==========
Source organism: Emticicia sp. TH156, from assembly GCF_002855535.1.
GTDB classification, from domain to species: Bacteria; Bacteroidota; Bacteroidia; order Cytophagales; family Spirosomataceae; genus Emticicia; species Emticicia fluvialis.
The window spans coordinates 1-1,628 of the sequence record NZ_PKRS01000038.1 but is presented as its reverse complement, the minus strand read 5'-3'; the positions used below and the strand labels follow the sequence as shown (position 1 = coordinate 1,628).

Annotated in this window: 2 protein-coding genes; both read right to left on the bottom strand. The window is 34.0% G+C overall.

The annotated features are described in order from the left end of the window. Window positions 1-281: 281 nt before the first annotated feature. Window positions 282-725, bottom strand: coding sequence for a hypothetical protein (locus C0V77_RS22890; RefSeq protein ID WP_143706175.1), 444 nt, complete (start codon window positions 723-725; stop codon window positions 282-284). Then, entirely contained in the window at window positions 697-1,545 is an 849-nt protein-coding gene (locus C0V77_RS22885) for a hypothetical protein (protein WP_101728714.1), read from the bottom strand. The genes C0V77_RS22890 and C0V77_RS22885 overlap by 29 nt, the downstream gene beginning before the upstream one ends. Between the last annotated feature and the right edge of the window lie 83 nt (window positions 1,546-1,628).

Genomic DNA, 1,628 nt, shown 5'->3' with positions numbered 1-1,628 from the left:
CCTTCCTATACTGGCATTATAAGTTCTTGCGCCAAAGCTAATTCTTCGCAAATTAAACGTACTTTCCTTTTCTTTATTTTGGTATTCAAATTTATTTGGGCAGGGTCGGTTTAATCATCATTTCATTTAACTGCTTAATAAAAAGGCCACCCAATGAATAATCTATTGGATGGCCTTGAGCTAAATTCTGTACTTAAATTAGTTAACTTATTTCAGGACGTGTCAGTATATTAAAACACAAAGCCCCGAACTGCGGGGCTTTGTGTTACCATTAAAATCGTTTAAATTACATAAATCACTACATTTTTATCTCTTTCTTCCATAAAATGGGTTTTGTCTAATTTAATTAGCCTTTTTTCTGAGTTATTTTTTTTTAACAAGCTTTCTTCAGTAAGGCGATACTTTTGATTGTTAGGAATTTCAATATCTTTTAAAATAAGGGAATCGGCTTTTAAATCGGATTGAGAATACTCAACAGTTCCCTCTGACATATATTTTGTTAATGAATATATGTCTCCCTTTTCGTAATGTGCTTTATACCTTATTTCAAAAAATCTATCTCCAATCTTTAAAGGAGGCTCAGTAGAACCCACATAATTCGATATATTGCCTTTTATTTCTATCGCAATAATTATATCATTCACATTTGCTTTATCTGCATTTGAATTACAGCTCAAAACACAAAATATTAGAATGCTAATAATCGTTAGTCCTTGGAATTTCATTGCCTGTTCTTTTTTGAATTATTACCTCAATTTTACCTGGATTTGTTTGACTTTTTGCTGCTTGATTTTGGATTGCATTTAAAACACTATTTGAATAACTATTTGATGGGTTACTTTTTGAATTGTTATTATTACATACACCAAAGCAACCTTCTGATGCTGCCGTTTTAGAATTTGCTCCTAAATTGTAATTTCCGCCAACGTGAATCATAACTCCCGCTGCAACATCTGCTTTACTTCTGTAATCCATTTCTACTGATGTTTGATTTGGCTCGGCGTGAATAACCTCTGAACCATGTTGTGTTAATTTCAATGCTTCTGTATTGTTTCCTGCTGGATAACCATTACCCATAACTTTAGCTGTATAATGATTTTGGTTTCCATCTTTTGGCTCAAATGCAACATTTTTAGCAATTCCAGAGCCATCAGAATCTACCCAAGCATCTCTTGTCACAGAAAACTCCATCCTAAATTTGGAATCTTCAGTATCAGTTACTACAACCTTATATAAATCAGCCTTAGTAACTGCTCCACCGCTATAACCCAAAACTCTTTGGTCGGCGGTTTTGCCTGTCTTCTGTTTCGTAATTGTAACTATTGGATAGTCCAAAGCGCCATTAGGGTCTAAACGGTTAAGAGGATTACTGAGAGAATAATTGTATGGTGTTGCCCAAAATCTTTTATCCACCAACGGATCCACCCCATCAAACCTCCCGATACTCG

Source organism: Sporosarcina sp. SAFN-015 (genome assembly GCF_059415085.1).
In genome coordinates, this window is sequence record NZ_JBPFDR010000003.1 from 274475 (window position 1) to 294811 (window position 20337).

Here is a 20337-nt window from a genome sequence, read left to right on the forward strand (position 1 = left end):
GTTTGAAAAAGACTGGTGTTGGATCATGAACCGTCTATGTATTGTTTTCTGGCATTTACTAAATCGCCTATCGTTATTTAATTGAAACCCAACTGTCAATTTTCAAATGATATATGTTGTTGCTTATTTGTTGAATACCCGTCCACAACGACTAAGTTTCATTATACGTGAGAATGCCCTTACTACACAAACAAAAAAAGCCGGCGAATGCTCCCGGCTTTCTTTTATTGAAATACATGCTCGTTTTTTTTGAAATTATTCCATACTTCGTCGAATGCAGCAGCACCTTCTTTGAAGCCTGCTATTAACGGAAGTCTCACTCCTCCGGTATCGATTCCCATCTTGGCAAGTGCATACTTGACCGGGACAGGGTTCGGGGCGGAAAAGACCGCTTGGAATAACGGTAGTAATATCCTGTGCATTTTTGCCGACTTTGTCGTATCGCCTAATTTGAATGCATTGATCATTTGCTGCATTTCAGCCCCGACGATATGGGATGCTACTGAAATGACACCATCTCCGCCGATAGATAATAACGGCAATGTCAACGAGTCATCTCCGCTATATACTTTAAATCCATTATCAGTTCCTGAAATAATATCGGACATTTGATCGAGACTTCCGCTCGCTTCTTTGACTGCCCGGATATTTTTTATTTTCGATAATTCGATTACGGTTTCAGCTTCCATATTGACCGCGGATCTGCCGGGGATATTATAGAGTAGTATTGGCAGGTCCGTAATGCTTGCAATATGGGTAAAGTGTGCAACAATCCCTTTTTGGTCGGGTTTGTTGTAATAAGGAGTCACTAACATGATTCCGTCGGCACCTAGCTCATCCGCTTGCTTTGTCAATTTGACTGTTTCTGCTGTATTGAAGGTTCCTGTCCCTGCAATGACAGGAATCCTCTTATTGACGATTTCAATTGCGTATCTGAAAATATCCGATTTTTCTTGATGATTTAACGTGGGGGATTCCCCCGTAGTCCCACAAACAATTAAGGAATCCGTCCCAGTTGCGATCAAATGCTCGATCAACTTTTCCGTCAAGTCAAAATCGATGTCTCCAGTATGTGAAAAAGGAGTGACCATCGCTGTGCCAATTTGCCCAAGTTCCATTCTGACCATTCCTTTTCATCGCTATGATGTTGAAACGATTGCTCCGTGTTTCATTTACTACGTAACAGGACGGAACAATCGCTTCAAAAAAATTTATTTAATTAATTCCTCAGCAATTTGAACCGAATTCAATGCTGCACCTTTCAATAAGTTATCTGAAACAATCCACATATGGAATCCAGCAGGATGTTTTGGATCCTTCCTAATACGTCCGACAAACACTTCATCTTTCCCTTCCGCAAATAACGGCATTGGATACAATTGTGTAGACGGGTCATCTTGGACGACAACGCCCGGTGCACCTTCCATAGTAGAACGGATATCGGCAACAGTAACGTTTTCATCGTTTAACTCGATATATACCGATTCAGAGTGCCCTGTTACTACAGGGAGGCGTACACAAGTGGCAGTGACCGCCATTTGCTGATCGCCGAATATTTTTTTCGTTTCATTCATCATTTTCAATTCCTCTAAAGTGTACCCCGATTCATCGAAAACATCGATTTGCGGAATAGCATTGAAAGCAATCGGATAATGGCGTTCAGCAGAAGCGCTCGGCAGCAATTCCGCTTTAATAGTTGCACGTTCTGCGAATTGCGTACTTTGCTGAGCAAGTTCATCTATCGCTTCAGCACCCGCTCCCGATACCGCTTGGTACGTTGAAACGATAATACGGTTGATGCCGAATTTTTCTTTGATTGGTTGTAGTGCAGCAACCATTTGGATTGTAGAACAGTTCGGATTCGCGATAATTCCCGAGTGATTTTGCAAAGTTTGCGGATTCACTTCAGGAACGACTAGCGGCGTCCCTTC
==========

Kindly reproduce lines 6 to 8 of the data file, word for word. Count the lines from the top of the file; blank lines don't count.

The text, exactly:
Genomic DNA, 1,628 nt, shown 5'->3' with positions numbered 1-1,628 from the left:
CCTTCCTATACTGGCATTATAAGTTCTTGCGCCAAAGCTAATTCTTCGCAAATTAAACGTACTTTCCTTTTCTTTATTTTGGTATTCAAATTTATTTGGGCAGGGTCGGTTTAATCATCATTTCATTTAACTGCTTAATAAAAAGGCCACCCAATGAATAATCTATTGGATGGCCTTGAGCTAAATTCTGTACTTAAATTAGTTAACTTATTTCAGGACGTGTCAGTATATTAAAACACAAAGCCCCGAACTGCGGGGCTTTGTGTTACCATTAAAATCGTTTAAATTACATAAATCACTACATTTTTATCTCTTTCTTCCATAAAATGGGTTTTGTCTAATTTAATTAGCCTTTTTTCTGAGTTATTTTTTTTTAACAAGCTTTCTTCAGTAAGGCGATACTTTTGATTGTTAGGAATTTCAATATCTTTTAAAATAAGGGAATCGGCTTTTAAATCGGATTGAGAATACTCAACAGTTCCCTCTGACATATATTTTGTTAATGAATATATGTCTCCCTTTTCGTAATGTGCTTTATACCTTATTTCAAAAAATCTATCTCCAATCTTTAAAGGAGGCTCAGTAGAACCCACATAATTCGATATATTGCCTTTTATTTCTATCGCAATAATTATATCATTCACATTTGCTTTATCTGCATTTGAATTACAGCTCAAAACACAAAATATTAGAATGCTAATAATCGTTAGTCCTTGGAATTTCATTGCCTGTTCTTTTTTGAATTATTACCTCAATTTTACCTGGATTTGTTTGACTTTTTGCTGCTTGATTTTGGATTGCATTTAAAACACTATTTGAATAACTATTTGATGGGTTACTTTTTGAATTGTTATTATTACATACACCAAAGCAACCTTCTGATGCTGCCGTTTTAGAATTTGCTCCTAAATTGTAATTTCCGCCAACGTGAATCATAACTCCCGCTGCAACATCTGCTTTACTTCTGTAATCCATTTCTACTGATGTTTGATTTGGCTCGGCGTGAATAACCTCTGAACCATGTTGTGTTAATTTCAATGCTTCTGTATTGTTTCCTGCTGGATAACCATTACCCATAACTTTAGCTGTATAATGATTTTGGTTTCCATCTTTTGGCTCAAATGCAACATTTTTAGCAATTCCAGAGCCATCAGAATCTACCCAAGCATCTCTTGTCACAGAAAACTCCATCCTAAATTTGGAATCTTCAGTATCAGTTACTACAACCTTATATAAATCAGCCTTAGTAACTGCTCCACCGCTATAACCCAAAACTCTTTGGTCGGCGGTTTTGCCTGTCTTCTGTTTCGTAATTGTAACTATTGGATAGTCCAAAGCGCCATTAGGGTCTAAACGGTTAAGAGGATTACTGAGAGAATAATTGTATGGTGTTGCCCAAAATCTTTTATCCACCAACGGATCCACCCCATCAAACCTCCCGATACTCG

Source organism: Sporosarcina sp. SAFN-015 (genome assembly GCF_059415085.1).